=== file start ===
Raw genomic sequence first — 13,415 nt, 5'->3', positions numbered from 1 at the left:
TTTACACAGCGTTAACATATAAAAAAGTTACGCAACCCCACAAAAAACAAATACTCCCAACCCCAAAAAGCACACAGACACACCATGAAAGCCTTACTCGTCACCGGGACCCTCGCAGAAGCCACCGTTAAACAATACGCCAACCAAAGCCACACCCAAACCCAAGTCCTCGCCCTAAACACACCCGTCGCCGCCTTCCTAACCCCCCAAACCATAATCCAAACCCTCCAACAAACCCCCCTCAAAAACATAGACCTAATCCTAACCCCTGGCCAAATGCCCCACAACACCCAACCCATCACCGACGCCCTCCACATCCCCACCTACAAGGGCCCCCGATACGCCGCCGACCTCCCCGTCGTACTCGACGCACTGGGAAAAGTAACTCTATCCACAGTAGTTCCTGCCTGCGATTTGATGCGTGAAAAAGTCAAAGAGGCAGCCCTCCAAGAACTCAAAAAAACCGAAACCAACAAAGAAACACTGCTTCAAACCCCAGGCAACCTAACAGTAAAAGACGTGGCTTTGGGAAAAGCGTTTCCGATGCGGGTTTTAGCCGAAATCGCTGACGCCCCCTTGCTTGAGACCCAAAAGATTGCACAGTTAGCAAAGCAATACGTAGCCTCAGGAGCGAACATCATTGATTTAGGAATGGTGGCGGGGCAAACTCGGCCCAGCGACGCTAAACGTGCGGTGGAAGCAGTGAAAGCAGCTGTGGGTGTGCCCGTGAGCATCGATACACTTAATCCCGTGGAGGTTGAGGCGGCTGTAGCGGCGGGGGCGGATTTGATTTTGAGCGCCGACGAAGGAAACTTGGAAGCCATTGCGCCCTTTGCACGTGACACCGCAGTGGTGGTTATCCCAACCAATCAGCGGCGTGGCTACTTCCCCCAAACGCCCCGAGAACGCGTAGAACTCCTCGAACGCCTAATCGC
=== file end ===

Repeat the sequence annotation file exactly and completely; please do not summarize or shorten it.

Raw genomic sequence first — 13,415 nt, 5'->3', positions numbered from 1 at the left:
TTTACACAGCGTTAACATATAAAAAAGTTACGCAACCCCACAAAAAACAAATACTCCCAACCCCAAAAAGCACACAGACACACCATGAAAGCCTTACTCGTCACCGGGACCCTCGCAGAAGCCACCGTTAAACAATACGCCAACCAAAGCCACACCCAAACCCAAGTCCTCGCCCTAAACACACCCGTCGCCGCCTTCCTAACCCCCCAAACCATAATCCAAACCCTCCAACAAACCCCCCTCAAAAACATAGACCTAATCCTAACCCCTGGCCAAATGCCCCACAACACCCAACCCATCACCGACGCCCTCCACATCCCCACCTACAAGGGCCCCCGATACGCCGCCGACCTCCCCGTCGTACTCGACGCACTGGGAAAAGTAACTCTATCCACAGTAGTTCCTGCCTGCGATTTGATGCGTGAAAAAGTCAAAGAGGCAGCCCTCCAAGAACTCAAAAAAACCGAAACCAACAAAGAAACACTGCTTCAAACCCCAGGCAACCTAACAGTAAAAGACGTGGCTTTGGGAAAAGCGTTTCCGATGCGGGTTTTAGCCGAAATCGCTGACGCCCCCTTGCTTGAGACCCAAAAGATTGCACAGTTAGCAAAGCAATACGTAGCCTCAGGAGCGAACATCATTGATTTAGGAATGGTGGCGGGGCAAACTCGGCCCAGCGACGCTAAACGTGCGGTGGAAGCAGTGAAAGCAGCTGTGGGTGTGCCCGTGAGCATCGATACACTTAATCCCGTGGAGGTTGAGGCGGCTGTAGCGGCGGGGGCGGATTTGATTTTGAGCGCCGACGAAGGAAACTTGGAAGCCATTGCGCCCTTTGCACGTGACACCGCAGTGGTGGTTATCCCAACCAATCAGCGGCGTGGCTACTTCCCCCAAACGCCCCGAGAACGCGTAGAACTCCTCGAACGCCTAATCGC